Validation Reporting – Early Detection of Data Design Problems
In a model-based data design environment, it is important to validate the integrity of the ‘work in progress’ as it moves through the various development phases to completion.
For example, consider a development process that populates a conceptual model with business objects, definitions, behaviors and constraints. From this model, a logical model is developed that rationalises the business objects into a data architecture composed of entities, attributes, relationships, rules and other properties. The logical model can then be ‘translated’ into one or more database architectures and instantiated in an operational data environment. This development process and sub-processes may be iterative and have some level of concurrency as well.
Each step in the development process may contain errors (incorrect or missing information) that either carried over from the previous step or were introduced in the current step. Numerous studies (IBM, NASA and others) emphasise that finding errors earlier in the development process substantially reduces the cost to fix those errors. Yet, development teams are faced with the additional challenges of meeting delivery schedules and other priorities. Looking at the Iterative-Concurrent process above, what are some strategies that can be used by the team to keep from ‘drowning’ in Red Ms?
First Strategy: Understand and identify which business objects and parameters, and their related data elements, are critical to the success or failure of the business. This is essential. The responsibility for this falls on the business, which is why there is an M associated with the Business step in the diagram. Business requirements are not always completely known, which then may call for an iterative development process with additional involvement of the business within each iteration. Unfortunately, not monitoring and validating early and often only increases risk, it does NOT improve the integrity of the design.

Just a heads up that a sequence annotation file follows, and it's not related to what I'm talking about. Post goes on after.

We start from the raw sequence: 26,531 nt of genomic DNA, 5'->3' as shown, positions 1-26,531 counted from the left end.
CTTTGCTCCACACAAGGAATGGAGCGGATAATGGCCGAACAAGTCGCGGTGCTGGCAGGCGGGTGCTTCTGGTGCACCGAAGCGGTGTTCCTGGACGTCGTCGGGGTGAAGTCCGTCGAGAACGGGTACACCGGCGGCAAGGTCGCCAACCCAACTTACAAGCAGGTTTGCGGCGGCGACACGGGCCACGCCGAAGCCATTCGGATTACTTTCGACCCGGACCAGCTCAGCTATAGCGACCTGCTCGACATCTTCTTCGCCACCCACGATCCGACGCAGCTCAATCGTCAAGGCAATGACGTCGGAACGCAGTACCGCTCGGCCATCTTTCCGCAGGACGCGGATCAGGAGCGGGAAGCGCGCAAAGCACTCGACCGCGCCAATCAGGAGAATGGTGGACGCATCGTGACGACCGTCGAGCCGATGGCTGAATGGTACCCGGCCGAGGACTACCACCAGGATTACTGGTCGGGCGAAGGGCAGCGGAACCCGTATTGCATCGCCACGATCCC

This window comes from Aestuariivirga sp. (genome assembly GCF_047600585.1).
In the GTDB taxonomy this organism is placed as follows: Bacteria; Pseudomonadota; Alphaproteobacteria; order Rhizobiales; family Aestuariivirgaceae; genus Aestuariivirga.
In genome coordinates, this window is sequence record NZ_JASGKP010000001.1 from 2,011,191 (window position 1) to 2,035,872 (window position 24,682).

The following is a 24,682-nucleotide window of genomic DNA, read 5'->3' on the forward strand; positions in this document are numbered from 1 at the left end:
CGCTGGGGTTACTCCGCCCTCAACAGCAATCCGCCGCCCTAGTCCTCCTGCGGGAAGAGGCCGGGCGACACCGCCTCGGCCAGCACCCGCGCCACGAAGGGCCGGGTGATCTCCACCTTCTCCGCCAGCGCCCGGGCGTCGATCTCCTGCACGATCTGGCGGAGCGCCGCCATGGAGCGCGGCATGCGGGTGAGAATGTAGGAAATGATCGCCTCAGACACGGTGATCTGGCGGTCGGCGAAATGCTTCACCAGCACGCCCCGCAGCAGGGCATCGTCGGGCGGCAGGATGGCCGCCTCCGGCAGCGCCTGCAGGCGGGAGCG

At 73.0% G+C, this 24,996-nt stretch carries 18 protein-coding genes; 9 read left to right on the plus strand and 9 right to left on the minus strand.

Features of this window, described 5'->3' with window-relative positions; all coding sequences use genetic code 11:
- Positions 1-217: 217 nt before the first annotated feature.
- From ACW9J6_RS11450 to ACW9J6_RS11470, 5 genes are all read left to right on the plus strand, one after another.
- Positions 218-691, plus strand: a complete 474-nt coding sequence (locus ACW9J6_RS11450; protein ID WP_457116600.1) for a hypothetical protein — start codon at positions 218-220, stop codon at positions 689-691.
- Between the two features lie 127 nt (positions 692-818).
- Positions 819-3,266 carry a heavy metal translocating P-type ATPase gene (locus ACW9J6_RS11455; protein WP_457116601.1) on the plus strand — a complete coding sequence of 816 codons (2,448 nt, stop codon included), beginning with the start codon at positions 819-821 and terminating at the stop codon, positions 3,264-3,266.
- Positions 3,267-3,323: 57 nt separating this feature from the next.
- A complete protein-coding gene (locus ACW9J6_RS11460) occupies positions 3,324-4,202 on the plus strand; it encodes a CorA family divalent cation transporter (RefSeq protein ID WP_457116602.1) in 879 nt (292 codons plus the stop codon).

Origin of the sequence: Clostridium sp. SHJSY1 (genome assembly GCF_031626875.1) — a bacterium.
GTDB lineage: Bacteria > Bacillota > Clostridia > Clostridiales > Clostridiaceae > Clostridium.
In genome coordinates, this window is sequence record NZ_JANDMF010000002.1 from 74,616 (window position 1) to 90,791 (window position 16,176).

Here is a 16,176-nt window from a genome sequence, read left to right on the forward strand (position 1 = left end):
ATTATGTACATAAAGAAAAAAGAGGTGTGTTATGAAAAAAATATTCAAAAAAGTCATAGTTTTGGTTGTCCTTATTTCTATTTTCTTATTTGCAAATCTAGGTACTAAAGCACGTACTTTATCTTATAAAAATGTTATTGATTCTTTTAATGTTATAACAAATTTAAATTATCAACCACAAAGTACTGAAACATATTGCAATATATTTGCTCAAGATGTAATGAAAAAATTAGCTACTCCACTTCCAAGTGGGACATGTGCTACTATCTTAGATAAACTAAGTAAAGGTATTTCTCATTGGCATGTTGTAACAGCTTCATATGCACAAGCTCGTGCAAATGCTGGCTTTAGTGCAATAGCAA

Second strategy: Understand the vulnerable steps in the development process and take corrective action. This understanding comes more from experience than a priori analysis and often relates to one or more of the following factors: Level of expertise of the development personnel, data management maturity of the organisation, and adequacy of the technology used for development.
Third strategy: Maximise use of automated processes and tools for management and technical tasks. For example, highly automated data design tools, such as erwin Data Modeler, when configured properly, significantly reduce design effort and improve quality through the extensive use of templates and algorithms. In addition, erwin Data Modeler has a rich library of model analysis and validation reports as well as the capability for creating customised reports. A very large number of object parameters, relevant to each of the development phases can be reported on easily and routinely using those reports thus helping meet the goal of validating work in progress early and often with minimal impact.
In this following example, a model validation report is configured to look for a specific error, attributes that do not have a definition. A ‘normal’ model report would report on all the attributes, both with and without definitions. In the case of larger models with many hundreds of attributes, the model validation report’s selectivity means more efficient (less effort) validation and fewer misses (higher accuracy).
The bottom line: For most critical business applications, data designs need to be ‘proofed’ for errors.
The best strategies to maximise data design integrity and minimise development cost and schedule impacts include assuring that business objectives are understood and evaluated, appropriate design methodologies and environments are used, and validation automation is applied at critical junctures in the development process.
Check out our “erwin Data Modeler in 8 Minutes” video here to find out more about erwin Data Modeler.